Create Your Own Local Cable Women in Business ProgramWritten by Jerrilynn B. Thomas
You're probably thinking that you will never have a cable business program. Anything is possible if you are creative and aggressive enough to go after your PR dreams. One of first things that I instruct clients who use my PR makeover service to do is package their products and service to enhance their PR appeal. Wouldn't it be great if you could package yours into a business program that is featured on your local cable station? Well today we are going to outline format for a women in business cable program.
You have to decide if it is going to be a talk, makeover, or news style program. The style of program should reflect your PR goals and communication strengths. If your business solves a problem, then a makeover program would be perfect for you. If you are skilled at getting people to open up to you, then use a talk program format. The news format is perfect for women who are extremely organized and adept at doing research.
Once you've decided on program style, work on your concept. Your new program must capture audience's attention. Will your news program report about on online women in business market? Will your makeover program show women how to give their web sites a professional look? Will your talk program feature women who own sites hosted by you? How long will be program be? Will it be a daily, weekly, or monthly program?
Location is everything! It sets mood for your program. Do you plan on using a studio, your home, or local places to tape your program. It all depends on image that you want to project. A formal business look can be achieved by taping in a studio. Taping from your home office maximizes image of running a successful online home-based business. Using a different locale for each show enhances appeal of a fun business program. All three location choices are perfect for any of program styles.
So far I've covered your program style, concept and location. Now it is time to work on your content. Content is queen! You can have best style, concept, and location and still have a bad program if your content is dull. Outline your debut show. Keep in mind that your program must feature your products and services. Jot down what is different and exciting about them. Ask yourself how you can fit them into style of program to spotlight your business without it being too advertorial.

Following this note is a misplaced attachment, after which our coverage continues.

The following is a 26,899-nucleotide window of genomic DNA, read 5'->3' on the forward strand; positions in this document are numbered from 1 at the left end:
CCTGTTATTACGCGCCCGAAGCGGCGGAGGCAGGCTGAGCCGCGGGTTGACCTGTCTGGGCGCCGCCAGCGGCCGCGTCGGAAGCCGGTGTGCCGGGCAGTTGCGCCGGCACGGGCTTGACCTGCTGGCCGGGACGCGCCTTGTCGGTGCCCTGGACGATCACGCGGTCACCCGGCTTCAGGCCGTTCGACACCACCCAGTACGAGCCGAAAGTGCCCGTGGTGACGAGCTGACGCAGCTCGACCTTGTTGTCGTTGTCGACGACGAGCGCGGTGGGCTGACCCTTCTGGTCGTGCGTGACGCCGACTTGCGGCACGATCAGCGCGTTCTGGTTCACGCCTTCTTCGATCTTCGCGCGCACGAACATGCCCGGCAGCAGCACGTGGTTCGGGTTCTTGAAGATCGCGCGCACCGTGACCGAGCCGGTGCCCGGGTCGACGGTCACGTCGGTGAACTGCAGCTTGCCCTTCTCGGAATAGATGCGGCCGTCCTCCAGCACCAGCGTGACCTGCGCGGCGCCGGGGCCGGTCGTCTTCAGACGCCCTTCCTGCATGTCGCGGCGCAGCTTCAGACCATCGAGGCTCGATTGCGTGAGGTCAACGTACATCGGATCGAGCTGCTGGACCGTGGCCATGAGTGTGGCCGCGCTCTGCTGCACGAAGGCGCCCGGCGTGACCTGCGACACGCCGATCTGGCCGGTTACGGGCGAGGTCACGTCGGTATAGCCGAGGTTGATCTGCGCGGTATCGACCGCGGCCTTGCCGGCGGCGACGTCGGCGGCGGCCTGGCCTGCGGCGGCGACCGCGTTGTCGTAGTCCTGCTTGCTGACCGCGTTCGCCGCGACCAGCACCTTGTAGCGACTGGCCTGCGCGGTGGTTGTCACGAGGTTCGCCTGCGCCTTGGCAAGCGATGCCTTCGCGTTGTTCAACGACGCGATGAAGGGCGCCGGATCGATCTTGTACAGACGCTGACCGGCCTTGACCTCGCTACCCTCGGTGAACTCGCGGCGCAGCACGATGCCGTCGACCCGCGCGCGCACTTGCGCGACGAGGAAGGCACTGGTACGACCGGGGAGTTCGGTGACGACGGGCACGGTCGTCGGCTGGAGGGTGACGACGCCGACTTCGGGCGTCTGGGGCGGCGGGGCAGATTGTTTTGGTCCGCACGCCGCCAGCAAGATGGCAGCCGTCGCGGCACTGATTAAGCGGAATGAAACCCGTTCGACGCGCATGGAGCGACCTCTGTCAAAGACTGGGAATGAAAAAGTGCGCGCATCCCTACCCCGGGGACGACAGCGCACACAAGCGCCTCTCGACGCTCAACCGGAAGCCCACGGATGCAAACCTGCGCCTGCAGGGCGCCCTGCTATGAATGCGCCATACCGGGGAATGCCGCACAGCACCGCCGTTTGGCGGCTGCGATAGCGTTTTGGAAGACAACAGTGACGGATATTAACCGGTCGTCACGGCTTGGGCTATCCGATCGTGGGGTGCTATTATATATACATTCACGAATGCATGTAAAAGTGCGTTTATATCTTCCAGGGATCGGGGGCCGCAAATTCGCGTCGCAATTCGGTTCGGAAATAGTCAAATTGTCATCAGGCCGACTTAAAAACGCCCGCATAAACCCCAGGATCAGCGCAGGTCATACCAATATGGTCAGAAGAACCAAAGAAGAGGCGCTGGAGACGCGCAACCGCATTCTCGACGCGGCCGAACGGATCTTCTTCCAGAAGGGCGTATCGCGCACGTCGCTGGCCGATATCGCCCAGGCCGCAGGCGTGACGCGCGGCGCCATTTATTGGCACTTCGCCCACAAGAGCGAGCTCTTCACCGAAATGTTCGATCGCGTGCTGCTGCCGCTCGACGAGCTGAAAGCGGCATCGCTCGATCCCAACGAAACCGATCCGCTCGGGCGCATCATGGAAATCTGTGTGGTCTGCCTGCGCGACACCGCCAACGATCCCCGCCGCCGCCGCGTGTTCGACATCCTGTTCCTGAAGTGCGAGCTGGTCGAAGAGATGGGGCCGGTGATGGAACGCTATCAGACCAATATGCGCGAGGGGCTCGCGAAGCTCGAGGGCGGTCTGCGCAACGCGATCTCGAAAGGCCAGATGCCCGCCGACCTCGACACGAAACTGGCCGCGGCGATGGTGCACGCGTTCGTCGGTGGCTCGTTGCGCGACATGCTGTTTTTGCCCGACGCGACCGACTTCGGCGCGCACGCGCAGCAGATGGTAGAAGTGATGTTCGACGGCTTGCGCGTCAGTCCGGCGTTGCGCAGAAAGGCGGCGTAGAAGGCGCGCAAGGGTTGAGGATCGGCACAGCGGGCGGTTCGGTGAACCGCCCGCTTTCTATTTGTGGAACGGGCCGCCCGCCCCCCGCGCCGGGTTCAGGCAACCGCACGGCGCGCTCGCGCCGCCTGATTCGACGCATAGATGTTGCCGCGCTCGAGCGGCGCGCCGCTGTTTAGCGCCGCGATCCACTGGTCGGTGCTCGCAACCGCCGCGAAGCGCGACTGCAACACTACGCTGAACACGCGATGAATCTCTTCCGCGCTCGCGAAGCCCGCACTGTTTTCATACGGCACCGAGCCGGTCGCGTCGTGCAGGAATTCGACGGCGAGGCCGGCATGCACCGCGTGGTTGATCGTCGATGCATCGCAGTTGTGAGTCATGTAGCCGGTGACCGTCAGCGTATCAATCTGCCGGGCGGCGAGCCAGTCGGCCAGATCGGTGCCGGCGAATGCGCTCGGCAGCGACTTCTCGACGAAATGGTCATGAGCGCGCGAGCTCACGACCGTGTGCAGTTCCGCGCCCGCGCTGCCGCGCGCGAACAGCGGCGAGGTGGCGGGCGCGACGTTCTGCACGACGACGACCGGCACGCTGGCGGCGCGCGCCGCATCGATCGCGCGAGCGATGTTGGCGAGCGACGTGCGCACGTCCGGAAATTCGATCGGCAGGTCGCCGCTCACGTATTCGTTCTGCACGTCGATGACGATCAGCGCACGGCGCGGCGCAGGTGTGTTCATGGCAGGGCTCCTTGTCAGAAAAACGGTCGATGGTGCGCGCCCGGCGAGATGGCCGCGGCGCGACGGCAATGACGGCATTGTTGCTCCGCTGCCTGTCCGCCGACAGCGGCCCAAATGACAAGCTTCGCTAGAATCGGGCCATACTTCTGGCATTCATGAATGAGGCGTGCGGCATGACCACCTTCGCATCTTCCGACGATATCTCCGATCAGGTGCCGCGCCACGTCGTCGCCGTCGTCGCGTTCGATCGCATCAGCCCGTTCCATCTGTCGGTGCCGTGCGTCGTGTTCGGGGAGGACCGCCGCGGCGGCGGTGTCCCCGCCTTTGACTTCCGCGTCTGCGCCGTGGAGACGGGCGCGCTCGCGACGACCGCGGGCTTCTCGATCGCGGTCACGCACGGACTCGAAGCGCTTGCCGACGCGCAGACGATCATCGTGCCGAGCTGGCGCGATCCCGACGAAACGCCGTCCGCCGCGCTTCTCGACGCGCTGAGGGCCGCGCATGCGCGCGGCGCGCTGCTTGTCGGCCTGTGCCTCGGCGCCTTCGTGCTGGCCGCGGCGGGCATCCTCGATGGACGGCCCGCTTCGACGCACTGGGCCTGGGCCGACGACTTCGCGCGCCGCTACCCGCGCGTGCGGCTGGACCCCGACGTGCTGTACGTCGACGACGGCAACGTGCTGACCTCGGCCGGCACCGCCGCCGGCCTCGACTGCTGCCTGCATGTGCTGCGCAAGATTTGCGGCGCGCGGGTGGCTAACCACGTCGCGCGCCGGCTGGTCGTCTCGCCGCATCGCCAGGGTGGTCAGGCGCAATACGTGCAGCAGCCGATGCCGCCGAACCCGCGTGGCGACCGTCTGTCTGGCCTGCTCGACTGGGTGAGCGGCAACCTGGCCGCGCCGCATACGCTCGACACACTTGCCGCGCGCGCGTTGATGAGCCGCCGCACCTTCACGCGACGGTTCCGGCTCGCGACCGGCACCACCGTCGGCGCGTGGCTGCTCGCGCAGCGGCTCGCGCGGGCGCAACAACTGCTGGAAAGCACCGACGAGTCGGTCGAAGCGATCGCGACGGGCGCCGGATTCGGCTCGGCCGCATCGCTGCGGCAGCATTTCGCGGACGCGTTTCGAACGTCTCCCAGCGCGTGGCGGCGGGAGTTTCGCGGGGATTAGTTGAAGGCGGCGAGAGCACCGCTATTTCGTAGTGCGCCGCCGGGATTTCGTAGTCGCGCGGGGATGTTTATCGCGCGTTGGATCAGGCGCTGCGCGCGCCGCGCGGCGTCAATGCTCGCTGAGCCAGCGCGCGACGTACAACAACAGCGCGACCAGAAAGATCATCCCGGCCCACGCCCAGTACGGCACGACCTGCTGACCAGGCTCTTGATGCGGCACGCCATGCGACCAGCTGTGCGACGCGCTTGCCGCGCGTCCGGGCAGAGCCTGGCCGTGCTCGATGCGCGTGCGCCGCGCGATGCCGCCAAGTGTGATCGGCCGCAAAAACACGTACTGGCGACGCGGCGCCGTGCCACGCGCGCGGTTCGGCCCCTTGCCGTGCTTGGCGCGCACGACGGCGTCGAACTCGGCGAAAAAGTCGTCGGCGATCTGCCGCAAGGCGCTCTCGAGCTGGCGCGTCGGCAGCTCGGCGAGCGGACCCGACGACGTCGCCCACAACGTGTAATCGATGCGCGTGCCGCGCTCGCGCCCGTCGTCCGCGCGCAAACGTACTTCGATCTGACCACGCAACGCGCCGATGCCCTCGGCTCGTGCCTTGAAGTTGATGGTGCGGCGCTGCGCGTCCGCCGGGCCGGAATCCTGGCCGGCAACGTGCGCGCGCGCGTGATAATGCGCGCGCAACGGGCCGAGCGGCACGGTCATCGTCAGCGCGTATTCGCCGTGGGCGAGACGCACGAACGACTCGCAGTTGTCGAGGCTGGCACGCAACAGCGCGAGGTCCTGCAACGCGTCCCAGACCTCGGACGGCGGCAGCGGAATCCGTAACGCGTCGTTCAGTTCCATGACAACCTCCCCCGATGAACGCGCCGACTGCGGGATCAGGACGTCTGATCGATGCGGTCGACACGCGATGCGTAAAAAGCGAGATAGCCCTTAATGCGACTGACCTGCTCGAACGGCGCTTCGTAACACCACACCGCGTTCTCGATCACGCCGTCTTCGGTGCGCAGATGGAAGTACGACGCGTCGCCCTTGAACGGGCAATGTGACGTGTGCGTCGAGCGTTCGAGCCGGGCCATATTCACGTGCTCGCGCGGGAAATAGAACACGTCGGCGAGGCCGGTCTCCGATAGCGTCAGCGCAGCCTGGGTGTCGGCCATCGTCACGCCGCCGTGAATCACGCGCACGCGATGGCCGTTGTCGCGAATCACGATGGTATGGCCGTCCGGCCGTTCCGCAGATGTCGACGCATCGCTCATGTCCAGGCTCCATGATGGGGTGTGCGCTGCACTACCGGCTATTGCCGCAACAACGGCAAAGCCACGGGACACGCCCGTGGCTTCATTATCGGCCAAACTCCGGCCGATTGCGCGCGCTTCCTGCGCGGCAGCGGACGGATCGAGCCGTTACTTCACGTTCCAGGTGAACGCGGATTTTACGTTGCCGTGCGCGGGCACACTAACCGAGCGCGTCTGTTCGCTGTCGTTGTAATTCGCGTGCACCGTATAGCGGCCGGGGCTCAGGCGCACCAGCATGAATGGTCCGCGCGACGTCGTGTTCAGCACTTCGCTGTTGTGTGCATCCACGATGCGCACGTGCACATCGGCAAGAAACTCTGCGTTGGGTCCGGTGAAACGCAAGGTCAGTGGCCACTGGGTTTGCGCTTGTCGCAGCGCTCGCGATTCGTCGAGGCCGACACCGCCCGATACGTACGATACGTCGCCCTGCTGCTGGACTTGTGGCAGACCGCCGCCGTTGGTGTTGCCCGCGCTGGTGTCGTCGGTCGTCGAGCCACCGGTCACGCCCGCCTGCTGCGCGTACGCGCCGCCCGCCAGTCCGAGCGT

Beating The OddsWritten by Monique Rider
BEATING THE ODDS
I met Joe when I was fifteen. We were married eight months after we met. I was 16 and he was 19. I could not drive and I dropped out of school right after wedding. This was beginning of eight years of struggling, sacrificing, and heartache. I became more and more dependant on my husband. He became center of my life. I had very few friends and no outside interests. I am confused as to whether he made me become dependant on him or if I allowed it to happen. Maybe it was a little of both. I was young and vulnerable and needed to depend on someone. To keep me dependant on him he used mind games, intimidation, manipulation and guilt trips. He wouldn't allow me to have a checking account or credit cards. He had me believing I could not handle money - that I wouldn't be able to balance checkbook and that I would run up charge cards. He told me we were always behind on our bills because I couldn't figure budget correctly. So, he controlled money and, still, bills never got paid. He rarely let me go anywhere alone. He said there were too many weirdoes out there who could hurt me. Eventually, I either went places with him or I stayed home. I was afraid to even walk across street to park - so I never went. He did not make me submit by becoming violent with me. He was, however, violent with other people. He was from an abusive family. His violence often emerged when he was drinking or on drugs. I witnessed many of his fights and beatings. I saw him break glass out of vehicles with a baseball bat. Even though he was not violent with me, maybe just seeing violence was what made me submit. Various weapons were kept throughout house and hidden behind furniture. Such as clubs, baseball bats, and guns. He slept with a sharpened machete next to his side of bed. Most of these weapons were used in his acts of violence against other people. He had quite a long police record and it seemed like we were forever paying his fines and restitution. If he could hold a job for more than six months, he was doing well. We moved around a lot because, either we couldn't pay rent and got kicked out, or Joe couldn't get along with landlords, so we would move. He constantly thought other people were out to get him. He thought whole world was against him. Each negative thing that happened to him, he blamed on someone else. He completely isolated me from people. We had moved away from my family and we didn't get along with his. He couldn't get along with our friends for very long periods of time. During an argument that was his fault, where he did something wrong, it was usually me that ended up apologizing. I felt as if I was one who did something wrong. He would accuse me of doing things that he, himself, was guilty of. Like being jealous, over possessive, bad with money, insecure. I then felt as if I had to strive to prove him wrong, to gain his respect. It was emotionally draining. I felt like I was making one sacrifice after another. I forgave him each time for being arrested, never coming home, or squandering rent money. For eight years we struggled and never had a thing to show for it. Meanwhile, I became more and more dependant on him. I still didn't drive. If I worked, it caused problems so I would quit. Any type of stress would cause his drinking to increase. He would drink and take drugs in binges. His behavior was very unpredictable. I felt as if things had to be just perfect for him, so he wouldn't get upset. Our first daughter was born in 1984. The stress of new baby caused another drinking binge, which eventually led to Joe being arrested. He had gotten into a fight and was charged with assault and destruction of property. Joe was between jobs most of time. He refused